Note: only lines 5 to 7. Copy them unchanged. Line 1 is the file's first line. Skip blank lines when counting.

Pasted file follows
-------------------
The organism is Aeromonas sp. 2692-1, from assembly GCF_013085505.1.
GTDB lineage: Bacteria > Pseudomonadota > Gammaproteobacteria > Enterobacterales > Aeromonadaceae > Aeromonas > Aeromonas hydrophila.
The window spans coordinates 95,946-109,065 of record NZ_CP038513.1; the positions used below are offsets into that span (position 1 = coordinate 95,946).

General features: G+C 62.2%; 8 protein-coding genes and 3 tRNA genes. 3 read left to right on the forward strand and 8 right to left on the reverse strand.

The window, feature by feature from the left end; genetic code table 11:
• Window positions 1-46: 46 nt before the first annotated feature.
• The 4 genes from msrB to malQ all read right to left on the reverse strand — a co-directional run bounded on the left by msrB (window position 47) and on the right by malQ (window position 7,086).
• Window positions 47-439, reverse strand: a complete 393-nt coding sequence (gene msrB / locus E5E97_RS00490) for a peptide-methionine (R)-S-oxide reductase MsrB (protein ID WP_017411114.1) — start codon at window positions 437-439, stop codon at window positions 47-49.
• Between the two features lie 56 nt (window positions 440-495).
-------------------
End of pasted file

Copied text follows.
The window, feature by feature from the left end; genetic code table 11:
• Window positions 1-46: 46 nt before the first annotated feature.
• The 4 genes from msrB to malQ all read right to left on the reverse strand — a co-directional run bounded on the left by msrB (window position 47) and on the right by malQ (window position 7,086).